The Inequality Of The United States

1495 Words Sep 16th, 2014 6 Pages
The United States is currently experiencing increased income inequality and a large gap between rich and poor that continues to grow. After the Wall Street meltdown in 2008 and the recession that followed, economic recovery has been extremely slow and the inequality of America’s income distribution seems to be intensifying. Since the recession, the top one percent of earners in the US has experienced notably higher percentages of income growth, while the incomes of the middle class have become frozen with little to no significant increases. This has led to a substantial concentration of wealth. Many Americans have become skeptical and concerned about the chance of upward mobility in such an unbalanced economy. Education inequality is …show more content…
Experiencing much greater income growth, wealthy Americans are much more able and willing to spend money. This has resulted in the collapse and struggle of many middle class businesses. Global competition, the recession, and increased dependency on technology have fueled the fire of economic inequality. In the past, the United States has approached the economic inequality issue in a multitude of ways, including implementation of welfare programs, the formation of labor unions, tax raises, and tax cuts. Many of these same premises and ideals are being echoed in today’s debate as politicians struggle with what to do about the current inequality crisis. On the liberal side of the issue, experts propose a tax increase on the rich as a way to fairly distribute the wealth. President Obama and other liberals fear that the middle class is dwindling and will soon be practically non-existent. They claim that the government needs to act in order to provide opportunity for upward mobility. They point out the danger of having a small group of wealthy, powerful citizens whose only objective is to continually obtain and increase their power and wealth. Democrats claim that the rich are able to accumulate and hold on to wealth much more efficiently, while the middle class struggles to recover from the recession.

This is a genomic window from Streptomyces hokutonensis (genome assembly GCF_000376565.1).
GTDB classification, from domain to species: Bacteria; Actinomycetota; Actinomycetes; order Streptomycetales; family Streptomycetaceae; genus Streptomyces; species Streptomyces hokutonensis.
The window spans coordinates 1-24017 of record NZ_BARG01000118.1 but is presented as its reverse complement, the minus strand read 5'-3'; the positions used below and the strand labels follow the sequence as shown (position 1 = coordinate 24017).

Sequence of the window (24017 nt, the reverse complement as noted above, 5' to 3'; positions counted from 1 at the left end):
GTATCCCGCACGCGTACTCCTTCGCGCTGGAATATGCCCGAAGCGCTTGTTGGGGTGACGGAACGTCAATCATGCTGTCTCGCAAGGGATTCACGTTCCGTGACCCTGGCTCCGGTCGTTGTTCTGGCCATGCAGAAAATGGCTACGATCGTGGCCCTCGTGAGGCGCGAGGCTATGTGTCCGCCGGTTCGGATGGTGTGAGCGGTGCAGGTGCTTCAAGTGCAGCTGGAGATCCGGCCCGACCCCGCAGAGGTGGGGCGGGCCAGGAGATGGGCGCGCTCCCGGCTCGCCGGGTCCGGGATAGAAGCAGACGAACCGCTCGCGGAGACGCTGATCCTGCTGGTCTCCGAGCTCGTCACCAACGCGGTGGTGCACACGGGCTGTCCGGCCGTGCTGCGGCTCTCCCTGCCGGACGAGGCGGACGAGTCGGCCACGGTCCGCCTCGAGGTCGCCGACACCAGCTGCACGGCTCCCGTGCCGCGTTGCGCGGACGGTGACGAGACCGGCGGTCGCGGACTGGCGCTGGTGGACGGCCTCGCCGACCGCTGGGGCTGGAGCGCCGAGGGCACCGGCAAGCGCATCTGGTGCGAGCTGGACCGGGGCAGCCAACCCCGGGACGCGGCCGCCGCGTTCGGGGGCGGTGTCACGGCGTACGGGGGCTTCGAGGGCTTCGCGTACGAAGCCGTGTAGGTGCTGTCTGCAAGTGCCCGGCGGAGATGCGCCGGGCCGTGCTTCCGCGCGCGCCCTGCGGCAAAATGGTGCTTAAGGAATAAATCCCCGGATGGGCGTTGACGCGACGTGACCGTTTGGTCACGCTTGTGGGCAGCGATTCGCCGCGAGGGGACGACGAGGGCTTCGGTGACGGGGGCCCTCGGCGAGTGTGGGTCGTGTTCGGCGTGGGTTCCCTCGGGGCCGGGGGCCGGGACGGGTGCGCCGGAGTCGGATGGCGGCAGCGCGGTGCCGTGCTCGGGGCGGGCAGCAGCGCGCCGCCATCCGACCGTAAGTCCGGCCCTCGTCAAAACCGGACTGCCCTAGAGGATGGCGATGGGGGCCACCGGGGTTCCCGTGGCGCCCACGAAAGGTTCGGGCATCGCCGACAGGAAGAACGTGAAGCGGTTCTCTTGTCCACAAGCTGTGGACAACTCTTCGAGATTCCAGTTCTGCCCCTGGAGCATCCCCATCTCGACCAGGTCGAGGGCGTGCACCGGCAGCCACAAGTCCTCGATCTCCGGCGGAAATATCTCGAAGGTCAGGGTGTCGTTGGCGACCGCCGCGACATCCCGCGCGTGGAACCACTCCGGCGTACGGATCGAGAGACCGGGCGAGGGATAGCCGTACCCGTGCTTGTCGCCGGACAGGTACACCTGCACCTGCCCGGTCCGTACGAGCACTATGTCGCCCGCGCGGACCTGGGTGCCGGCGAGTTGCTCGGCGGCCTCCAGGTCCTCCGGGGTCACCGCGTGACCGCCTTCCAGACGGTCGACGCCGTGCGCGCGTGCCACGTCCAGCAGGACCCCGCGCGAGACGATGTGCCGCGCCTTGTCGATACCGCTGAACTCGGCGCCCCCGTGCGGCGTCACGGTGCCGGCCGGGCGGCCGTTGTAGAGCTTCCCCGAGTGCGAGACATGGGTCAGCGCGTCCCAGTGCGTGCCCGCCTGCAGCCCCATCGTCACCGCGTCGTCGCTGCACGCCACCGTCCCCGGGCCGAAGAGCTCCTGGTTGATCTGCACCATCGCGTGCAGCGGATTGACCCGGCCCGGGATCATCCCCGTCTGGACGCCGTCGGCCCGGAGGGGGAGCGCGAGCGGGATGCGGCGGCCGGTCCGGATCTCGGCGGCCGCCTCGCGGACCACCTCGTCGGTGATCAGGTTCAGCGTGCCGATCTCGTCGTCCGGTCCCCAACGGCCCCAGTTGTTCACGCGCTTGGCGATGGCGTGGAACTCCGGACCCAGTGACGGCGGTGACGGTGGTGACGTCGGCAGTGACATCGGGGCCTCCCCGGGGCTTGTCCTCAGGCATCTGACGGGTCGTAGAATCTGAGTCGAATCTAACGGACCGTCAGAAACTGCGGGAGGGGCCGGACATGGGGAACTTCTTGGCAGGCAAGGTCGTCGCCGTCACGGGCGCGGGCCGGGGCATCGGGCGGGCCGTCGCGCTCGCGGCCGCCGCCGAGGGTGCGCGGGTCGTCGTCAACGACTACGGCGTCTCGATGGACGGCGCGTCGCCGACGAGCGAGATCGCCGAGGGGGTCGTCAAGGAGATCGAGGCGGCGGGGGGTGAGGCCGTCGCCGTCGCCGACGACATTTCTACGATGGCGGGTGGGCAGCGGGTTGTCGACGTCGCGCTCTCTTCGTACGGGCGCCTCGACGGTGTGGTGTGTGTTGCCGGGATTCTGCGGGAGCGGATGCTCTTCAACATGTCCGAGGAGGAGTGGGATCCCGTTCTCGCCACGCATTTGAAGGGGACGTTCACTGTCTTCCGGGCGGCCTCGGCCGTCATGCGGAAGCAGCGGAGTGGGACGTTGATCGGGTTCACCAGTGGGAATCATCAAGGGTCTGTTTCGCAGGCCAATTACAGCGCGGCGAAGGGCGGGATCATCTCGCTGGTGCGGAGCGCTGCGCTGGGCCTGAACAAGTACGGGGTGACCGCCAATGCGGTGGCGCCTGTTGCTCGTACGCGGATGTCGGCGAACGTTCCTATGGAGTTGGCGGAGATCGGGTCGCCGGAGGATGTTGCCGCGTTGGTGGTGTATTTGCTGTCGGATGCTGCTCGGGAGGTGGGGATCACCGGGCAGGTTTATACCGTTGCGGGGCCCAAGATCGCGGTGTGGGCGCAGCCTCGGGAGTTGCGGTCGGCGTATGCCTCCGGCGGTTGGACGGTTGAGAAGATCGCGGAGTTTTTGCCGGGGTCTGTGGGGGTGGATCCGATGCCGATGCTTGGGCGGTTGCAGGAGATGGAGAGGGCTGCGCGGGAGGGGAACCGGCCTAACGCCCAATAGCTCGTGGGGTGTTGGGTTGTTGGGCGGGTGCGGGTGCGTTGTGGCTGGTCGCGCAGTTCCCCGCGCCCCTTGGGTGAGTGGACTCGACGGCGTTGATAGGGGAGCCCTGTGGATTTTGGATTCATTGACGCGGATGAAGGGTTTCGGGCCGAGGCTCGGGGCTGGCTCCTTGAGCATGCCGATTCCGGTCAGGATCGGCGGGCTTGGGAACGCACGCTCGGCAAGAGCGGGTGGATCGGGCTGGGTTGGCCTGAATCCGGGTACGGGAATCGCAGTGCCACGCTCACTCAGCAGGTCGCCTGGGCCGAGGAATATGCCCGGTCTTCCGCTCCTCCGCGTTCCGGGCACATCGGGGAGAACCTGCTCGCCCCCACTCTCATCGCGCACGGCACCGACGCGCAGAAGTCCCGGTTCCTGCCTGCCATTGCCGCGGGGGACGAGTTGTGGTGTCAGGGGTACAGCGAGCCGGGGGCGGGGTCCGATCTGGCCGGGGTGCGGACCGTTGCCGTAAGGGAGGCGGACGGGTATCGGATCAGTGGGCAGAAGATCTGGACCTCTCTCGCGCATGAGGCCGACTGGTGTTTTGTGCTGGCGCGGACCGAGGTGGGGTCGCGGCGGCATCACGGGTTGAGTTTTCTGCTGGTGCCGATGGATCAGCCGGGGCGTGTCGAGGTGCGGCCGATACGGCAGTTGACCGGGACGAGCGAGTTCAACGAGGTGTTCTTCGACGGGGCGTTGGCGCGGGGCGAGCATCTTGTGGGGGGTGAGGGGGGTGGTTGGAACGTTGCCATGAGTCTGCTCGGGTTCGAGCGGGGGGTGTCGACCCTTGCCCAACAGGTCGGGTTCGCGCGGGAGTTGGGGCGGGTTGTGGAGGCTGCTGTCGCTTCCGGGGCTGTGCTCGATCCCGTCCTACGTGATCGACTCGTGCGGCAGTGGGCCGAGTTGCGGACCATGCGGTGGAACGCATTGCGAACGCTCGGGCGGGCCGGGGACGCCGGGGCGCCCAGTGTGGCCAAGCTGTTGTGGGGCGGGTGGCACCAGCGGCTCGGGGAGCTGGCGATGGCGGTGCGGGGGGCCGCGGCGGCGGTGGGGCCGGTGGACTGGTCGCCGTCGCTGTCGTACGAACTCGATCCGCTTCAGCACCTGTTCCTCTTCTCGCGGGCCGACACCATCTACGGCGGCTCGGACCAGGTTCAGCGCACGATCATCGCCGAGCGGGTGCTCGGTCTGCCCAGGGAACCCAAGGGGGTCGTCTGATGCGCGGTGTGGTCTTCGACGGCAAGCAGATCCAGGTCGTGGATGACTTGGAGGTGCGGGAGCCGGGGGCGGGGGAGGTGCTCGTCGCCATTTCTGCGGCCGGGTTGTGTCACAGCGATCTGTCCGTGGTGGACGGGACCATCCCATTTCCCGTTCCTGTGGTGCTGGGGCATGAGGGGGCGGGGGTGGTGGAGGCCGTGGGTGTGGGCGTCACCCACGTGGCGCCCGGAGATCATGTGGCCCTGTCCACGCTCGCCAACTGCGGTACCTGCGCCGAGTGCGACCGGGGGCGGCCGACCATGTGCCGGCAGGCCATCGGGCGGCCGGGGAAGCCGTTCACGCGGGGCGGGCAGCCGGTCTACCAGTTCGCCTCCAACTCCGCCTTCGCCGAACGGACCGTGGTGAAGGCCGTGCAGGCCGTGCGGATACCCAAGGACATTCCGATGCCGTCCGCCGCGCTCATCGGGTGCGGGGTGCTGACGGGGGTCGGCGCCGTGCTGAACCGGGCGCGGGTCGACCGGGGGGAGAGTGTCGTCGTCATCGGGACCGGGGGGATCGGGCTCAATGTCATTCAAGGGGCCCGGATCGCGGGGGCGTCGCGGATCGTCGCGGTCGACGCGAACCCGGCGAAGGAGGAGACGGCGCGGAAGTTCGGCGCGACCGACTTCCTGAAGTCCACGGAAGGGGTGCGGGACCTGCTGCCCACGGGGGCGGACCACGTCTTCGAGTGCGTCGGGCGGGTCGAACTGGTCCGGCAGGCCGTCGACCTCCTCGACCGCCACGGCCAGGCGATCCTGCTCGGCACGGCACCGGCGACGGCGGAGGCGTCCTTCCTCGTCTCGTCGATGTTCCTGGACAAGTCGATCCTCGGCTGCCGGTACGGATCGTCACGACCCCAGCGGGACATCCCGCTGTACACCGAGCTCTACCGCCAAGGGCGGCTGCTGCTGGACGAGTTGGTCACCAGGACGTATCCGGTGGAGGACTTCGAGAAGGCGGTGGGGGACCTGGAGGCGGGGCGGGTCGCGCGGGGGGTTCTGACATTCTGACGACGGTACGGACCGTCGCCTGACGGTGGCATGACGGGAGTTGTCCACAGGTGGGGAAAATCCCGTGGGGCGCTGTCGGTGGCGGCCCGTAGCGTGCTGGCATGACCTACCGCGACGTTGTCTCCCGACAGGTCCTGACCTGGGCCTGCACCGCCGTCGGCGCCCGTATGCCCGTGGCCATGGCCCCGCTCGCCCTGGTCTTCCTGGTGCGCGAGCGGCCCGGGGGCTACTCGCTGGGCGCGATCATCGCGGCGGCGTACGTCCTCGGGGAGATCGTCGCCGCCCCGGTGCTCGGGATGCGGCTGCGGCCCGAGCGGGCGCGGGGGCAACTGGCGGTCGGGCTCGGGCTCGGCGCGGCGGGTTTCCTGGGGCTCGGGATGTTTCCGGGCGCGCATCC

Some liberals believe that due to a decrease in population growth, rapid economic
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